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William Whyte 2 years, 7 months ago

Just a fantastic article. Thank you.

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peeeeeeet 2 years, 7 months ago

Perception filter. Everyone sees Time Lords as their own species, just as everyone hears Time Lords talking their own language. (And yes, I realise this is almost certainly contradicted a hundred times)

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Seeing_I 2 years, 7 months ago

I always thought that well-trained and very disciplined Time Lords would have a great deal of control over their regenerations, especially when they live their whole lives on Gallifrey and regenerate out of old age. In that case, I imagine, it's more of a meditative or tantric process with a great deal of control, as we saw when Romana did it. Her "bodies" were either due to the (retconned) "still regenerating" time frame mentioned in "The Christmas Invasion," or else were avatars as seen in "Planet of the Spiders."

In the case of the Doctor, the Mistress, and River, in each case we see their regenerations happen because of injury and other traumatic circumstances, in which case it's more of an emergency measure and thus the results are much more random. In my head, anyway.

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encyclops 2 years, 7 months ago

I don't know if it's impossible to watch "The Five Doctors" without a slash reading.

I watched it without one when I was nine.

"The Mark of the Rani," on the other hand...

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encyclops 2 years, 7 months ago

That said, I'm entirely aligned with Seeing_I on every sentence of this:

Of course, I always thought the slash notion that the Master was always secretly in lurve with the Doctor to be tedious in the extreme. As if that was the only thing that could possibly explain the connection. But, it works for some people, so have at it, I say.

I think part of it for me is that the dynamics of slash have nothing at all to do with the dynamics of any relationship I've ever had with another guy, or even any attraction I've felt for a guy I didn't have a relationship with. I think most of the time it's a straight person's idea of what ignites and drives male/male romantic relationships, but probably people who are much more interested in slash than I am have analyzed the phenomenon to death. That said, "have at it" is my sentiment too; it doesn't bother me at all, it just baffles me sometimes.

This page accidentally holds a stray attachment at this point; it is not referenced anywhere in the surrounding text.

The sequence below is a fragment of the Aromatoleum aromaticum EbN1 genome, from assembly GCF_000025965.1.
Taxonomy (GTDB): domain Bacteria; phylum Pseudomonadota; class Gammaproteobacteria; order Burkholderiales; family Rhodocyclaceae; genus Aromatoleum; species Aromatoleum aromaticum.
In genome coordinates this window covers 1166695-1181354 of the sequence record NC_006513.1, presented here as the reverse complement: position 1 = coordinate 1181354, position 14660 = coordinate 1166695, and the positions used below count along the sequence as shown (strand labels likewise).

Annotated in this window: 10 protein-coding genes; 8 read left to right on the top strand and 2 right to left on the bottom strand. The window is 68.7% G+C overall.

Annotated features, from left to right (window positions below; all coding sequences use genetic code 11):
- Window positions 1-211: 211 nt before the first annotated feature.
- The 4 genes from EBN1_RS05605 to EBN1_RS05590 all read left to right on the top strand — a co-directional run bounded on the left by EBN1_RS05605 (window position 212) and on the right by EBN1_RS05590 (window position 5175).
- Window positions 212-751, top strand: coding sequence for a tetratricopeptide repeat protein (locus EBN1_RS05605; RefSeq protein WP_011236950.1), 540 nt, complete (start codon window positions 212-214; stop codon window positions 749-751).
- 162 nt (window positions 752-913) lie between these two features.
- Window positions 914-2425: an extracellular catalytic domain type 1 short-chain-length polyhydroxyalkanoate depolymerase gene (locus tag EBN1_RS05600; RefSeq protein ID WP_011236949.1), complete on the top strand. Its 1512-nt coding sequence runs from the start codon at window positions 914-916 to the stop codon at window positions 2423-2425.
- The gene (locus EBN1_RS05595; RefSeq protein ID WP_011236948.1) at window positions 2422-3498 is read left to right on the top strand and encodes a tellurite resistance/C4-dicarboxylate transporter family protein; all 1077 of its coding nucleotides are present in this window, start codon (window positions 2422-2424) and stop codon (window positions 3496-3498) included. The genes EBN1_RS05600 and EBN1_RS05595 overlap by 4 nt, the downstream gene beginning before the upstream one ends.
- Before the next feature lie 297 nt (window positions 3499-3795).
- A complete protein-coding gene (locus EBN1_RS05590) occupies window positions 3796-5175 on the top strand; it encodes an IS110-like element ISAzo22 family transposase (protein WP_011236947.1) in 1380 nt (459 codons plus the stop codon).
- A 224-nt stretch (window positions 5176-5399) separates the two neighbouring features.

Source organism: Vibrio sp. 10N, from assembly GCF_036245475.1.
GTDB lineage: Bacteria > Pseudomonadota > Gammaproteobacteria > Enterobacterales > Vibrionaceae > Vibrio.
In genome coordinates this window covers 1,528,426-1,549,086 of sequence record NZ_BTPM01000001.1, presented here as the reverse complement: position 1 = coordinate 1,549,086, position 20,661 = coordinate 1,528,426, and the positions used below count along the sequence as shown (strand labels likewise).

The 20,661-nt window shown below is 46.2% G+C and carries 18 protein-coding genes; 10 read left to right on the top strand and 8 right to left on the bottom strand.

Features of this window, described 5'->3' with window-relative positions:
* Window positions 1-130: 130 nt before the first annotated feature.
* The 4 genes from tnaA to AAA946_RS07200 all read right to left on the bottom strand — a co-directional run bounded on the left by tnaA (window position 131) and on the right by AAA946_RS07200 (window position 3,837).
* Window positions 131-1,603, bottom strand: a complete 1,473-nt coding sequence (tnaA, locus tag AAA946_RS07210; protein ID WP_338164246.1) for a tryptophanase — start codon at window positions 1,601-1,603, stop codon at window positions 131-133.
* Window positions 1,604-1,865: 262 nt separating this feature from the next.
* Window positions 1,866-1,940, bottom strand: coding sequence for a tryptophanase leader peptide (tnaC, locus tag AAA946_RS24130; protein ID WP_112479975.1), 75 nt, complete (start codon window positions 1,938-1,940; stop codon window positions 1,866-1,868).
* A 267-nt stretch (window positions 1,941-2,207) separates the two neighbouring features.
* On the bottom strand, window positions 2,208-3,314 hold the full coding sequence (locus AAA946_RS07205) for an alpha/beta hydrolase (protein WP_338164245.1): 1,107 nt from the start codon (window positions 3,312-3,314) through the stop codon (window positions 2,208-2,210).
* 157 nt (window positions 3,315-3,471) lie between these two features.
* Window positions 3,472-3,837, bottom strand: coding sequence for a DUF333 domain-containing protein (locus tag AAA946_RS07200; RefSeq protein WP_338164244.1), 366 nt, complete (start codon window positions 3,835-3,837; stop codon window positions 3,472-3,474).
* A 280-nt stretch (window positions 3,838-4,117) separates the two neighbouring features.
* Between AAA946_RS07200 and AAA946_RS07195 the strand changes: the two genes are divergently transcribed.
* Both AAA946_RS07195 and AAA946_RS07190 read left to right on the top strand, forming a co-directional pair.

Of course, I know we all know that the question of whether the Master is in love with the Doctor is distinct from whether the Master has always felt that she ought to be the Mistress. Regarding that second question, I will predict now that at some point in the future -- perhaps when Gatiss takes over -- we'll see the Mistress become the Master again. Either way is fine with me, I'm just saying it's going to happen and if I were inclined to theorize about it I'd take that into account.

For Anna's sake, though, I hope it's a long way off. Thanks for an interesting and movingly vulnerable guest post.

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FlexFantastic 2 years, 7 months ago

This entry is exceptional.

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J. du Bois 2 years, 7 months ago

A great piece here. I really appreciate Dr. Sandifer and Anna for sharing this! I am trans myself, and know and have felt many similar things. I suppose another reason why I liked Doctor Who was the idea of regeneration, which we ALL can do, but us trans folk can do more externally. So, time to start my own regeneration...

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Daru 2 years, 6 months ago

Lovely point J. du Bois, I am not trans myself but have always experienced and inner gender fluidity, and I love the way you phrase it as Trans folk can enact the change externally also. The concept of regeneration as shown through Doctor Who has always given me a sense of joy - whilst also showing that the transition from one state to another can be at times painful, but when it comes it's really needed and the way the process has been presented over the decades gives a picture of such amazing life and vitality.